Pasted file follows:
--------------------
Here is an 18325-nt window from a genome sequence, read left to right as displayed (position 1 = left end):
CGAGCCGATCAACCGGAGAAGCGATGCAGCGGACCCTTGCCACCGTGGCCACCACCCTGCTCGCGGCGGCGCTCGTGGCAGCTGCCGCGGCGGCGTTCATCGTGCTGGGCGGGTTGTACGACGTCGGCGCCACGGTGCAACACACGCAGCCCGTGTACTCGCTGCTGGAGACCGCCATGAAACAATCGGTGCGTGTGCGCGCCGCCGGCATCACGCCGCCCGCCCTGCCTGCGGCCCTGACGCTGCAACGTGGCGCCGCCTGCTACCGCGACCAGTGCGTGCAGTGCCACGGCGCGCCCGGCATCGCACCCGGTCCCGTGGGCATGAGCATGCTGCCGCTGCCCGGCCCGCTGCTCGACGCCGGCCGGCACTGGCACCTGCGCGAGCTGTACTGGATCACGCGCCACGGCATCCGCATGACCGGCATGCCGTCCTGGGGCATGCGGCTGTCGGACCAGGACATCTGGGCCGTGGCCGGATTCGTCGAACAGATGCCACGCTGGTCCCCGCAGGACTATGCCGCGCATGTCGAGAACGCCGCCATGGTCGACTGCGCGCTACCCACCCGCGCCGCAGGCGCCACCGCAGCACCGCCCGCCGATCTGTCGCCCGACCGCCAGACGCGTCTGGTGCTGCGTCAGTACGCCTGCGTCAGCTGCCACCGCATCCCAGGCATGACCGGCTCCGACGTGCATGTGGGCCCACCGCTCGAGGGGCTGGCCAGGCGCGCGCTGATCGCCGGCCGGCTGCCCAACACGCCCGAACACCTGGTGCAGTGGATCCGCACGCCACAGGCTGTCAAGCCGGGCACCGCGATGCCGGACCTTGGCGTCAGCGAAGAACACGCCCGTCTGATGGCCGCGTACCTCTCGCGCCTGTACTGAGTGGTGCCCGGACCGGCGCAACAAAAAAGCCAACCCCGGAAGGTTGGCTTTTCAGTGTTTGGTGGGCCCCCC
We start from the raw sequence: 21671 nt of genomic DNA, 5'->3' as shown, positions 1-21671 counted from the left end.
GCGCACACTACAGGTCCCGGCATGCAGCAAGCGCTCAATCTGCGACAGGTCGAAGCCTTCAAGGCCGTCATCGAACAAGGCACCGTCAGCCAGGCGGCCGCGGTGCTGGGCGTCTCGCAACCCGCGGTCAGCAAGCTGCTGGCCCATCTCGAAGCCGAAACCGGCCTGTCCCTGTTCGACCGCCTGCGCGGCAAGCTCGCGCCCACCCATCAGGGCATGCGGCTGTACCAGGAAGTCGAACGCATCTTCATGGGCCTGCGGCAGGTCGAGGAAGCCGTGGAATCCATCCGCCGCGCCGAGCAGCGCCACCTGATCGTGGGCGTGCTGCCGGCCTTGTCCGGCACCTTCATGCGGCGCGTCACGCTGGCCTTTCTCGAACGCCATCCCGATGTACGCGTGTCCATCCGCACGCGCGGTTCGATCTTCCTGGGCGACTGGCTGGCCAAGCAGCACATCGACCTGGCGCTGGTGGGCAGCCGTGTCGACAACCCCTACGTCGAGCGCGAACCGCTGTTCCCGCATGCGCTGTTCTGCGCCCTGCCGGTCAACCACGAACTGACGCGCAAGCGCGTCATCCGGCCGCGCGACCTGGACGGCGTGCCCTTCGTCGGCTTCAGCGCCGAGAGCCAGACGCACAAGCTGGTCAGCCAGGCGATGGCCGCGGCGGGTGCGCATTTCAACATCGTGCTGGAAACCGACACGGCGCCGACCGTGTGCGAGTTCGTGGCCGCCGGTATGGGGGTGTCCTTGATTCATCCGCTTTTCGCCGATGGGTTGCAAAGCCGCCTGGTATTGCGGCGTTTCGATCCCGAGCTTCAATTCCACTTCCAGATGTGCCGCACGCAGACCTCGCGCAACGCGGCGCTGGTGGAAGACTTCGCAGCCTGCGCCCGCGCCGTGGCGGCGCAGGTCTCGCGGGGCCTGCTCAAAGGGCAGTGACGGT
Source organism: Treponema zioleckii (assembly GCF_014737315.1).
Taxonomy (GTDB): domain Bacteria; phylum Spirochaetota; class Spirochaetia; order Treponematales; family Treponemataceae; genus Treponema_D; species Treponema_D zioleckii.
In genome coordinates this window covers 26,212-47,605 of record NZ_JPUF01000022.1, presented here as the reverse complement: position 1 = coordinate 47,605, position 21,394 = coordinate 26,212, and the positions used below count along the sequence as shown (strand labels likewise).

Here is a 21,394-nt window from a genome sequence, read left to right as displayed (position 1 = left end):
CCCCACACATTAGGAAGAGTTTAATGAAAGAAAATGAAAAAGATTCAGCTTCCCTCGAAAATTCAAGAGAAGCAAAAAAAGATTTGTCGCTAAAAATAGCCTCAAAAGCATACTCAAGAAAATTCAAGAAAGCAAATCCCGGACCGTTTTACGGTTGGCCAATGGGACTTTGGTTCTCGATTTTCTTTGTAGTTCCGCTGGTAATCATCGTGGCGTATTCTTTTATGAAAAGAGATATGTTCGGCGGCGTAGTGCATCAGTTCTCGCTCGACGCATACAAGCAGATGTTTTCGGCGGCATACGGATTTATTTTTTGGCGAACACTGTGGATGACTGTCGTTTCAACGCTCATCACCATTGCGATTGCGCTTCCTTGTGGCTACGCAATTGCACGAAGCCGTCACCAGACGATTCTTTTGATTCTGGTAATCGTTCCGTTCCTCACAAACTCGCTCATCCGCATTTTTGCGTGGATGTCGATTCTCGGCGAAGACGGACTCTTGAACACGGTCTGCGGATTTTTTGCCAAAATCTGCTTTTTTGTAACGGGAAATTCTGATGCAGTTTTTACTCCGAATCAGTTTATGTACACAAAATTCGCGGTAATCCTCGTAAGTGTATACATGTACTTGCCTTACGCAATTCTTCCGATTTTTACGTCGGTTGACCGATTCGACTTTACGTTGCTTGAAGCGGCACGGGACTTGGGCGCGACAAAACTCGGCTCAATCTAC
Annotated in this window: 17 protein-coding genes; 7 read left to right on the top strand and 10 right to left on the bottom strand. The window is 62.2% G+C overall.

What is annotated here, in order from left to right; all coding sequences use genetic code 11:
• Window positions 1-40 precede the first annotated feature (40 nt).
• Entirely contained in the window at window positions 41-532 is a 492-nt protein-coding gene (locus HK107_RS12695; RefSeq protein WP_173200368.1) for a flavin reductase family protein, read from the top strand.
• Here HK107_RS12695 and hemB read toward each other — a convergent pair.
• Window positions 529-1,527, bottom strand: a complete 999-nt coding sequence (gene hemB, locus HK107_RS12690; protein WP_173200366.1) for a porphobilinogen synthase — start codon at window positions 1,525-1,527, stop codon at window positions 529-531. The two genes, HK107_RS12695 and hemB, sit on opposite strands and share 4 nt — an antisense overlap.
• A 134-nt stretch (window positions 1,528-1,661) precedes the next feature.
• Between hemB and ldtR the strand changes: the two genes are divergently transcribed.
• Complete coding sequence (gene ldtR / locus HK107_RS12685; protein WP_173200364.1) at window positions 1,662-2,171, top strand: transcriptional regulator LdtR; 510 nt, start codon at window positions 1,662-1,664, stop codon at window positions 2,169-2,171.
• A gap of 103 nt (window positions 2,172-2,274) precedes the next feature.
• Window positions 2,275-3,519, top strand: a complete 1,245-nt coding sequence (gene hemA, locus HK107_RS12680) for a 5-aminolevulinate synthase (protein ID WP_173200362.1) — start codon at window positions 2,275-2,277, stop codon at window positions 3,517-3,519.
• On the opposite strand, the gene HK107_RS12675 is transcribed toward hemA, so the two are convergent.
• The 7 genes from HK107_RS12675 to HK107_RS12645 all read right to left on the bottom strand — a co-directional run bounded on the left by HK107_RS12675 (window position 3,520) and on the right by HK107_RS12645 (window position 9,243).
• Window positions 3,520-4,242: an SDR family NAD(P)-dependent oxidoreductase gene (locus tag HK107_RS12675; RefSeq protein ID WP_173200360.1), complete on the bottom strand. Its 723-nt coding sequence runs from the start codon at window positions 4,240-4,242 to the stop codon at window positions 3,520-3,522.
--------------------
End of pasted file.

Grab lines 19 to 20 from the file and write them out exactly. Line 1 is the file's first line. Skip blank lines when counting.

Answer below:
• A gap of 103 nt (window positions 2,172-2,274) precedes the next feature.
• Window positions 2,275-3,519, top strand: a complete 1,245-nt coding sequence (gene hemA, locus HK107_RS12680) for a 5-aminolevulinate synthase (protein ID WP_173200362.1) — start codon at window positions 2,275-2,277, stop codon at window positions 3,517-3,519.